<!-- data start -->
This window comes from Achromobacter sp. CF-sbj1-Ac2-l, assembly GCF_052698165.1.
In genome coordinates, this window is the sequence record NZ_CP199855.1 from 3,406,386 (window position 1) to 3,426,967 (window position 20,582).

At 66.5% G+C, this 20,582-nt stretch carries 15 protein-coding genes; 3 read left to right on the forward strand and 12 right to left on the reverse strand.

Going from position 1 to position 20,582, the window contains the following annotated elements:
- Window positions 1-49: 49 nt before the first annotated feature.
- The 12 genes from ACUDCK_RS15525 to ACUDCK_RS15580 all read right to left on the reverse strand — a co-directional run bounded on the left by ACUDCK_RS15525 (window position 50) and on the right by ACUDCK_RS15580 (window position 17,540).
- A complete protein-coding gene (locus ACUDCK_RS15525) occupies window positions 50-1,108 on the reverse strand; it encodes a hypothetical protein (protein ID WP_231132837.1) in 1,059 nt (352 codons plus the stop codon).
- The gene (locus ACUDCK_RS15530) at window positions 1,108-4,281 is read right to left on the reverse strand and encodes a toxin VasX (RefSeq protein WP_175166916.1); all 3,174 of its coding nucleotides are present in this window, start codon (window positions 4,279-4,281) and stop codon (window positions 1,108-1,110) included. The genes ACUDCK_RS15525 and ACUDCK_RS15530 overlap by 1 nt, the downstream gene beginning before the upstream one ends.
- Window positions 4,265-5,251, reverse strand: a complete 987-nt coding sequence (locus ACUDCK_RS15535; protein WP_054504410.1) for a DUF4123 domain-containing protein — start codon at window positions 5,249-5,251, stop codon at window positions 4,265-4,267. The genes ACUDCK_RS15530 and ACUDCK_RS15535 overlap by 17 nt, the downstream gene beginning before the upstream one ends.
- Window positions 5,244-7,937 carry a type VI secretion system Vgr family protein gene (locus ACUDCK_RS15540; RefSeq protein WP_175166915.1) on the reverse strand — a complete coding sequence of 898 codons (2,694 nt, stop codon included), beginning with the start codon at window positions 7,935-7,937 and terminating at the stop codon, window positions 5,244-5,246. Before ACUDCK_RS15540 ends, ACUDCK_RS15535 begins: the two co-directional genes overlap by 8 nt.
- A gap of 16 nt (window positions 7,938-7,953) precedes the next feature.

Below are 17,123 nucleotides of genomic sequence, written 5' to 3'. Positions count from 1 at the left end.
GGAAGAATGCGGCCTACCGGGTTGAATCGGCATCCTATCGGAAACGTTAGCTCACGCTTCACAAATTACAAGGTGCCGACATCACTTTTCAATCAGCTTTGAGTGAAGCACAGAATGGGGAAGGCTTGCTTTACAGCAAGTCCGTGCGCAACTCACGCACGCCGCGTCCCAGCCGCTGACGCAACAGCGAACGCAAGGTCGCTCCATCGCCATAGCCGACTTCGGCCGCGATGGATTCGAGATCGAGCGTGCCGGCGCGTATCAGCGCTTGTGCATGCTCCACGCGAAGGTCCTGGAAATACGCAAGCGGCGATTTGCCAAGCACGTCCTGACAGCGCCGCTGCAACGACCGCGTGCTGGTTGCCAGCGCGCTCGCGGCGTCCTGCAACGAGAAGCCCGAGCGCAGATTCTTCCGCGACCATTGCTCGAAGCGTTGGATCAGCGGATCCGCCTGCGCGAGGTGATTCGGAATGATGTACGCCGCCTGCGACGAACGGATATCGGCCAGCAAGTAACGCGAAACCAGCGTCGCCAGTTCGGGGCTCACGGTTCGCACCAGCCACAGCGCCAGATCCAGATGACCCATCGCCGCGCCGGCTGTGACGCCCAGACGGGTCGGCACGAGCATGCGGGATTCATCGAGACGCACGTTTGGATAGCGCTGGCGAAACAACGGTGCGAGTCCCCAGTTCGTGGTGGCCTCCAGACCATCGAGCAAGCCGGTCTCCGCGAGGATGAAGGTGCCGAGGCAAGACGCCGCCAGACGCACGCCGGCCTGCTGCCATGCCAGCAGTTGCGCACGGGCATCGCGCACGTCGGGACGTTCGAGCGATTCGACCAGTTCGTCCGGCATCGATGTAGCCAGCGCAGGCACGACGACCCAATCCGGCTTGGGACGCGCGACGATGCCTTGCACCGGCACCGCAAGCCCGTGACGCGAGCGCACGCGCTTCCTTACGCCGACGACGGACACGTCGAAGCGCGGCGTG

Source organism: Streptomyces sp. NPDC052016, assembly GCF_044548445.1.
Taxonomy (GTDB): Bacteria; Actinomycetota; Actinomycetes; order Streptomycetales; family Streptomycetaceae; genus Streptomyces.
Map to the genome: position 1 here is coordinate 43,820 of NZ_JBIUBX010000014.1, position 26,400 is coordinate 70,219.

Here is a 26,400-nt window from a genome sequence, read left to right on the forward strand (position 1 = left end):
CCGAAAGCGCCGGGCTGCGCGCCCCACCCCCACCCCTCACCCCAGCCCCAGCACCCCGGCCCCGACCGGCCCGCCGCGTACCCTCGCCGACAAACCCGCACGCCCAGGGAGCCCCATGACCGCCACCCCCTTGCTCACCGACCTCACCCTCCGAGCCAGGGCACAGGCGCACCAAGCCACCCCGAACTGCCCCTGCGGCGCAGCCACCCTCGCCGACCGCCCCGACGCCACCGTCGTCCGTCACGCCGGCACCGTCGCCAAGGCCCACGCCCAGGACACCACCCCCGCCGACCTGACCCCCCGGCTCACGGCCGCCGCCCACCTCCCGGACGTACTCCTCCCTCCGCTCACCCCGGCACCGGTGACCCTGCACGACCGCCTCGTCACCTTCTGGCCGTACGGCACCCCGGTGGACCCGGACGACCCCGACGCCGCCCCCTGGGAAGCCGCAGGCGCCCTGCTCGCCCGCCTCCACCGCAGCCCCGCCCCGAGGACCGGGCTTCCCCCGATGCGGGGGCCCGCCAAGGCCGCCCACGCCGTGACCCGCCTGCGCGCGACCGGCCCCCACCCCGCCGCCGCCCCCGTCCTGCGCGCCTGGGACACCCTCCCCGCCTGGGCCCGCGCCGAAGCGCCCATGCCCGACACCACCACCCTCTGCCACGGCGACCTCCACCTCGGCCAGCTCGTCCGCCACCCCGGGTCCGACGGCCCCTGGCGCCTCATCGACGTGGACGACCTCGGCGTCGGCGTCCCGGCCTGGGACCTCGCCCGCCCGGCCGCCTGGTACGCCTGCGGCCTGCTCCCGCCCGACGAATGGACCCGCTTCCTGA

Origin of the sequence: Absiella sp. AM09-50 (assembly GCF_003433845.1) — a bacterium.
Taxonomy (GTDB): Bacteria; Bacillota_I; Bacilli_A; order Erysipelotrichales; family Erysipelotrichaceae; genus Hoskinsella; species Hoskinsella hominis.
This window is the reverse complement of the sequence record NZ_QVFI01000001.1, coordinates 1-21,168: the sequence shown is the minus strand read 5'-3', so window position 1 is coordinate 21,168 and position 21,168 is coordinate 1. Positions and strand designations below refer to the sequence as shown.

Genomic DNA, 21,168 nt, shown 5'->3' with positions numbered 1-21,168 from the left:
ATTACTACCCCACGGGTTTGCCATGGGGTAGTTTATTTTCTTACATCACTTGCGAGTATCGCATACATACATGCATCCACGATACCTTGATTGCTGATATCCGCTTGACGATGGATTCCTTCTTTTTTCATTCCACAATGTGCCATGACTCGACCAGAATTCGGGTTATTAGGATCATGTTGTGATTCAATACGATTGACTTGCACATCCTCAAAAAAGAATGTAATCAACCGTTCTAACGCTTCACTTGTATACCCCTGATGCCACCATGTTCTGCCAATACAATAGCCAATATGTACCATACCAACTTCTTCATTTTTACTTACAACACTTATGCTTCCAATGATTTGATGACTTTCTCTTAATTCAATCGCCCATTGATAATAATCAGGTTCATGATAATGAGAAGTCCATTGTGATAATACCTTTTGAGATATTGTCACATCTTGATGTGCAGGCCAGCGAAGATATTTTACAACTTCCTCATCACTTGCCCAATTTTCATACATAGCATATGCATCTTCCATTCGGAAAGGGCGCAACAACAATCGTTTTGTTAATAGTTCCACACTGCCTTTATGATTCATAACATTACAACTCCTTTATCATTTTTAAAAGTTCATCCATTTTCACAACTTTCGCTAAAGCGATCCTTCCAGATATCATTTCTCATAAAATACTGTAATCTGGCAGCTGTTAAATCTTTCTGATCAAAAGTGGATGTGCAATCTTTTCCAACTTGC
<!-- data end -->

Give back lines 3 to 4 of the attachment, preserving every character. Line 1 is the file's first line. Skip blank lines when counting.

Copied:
At 66.5% G+C, this 20,582-nt stretch carries 15 protein-coding genes; 3 read left to right on the forward strand and 12 right to left on the reverse strand.

Going from position 1 to position 20,582, the window contains the following annotated elements: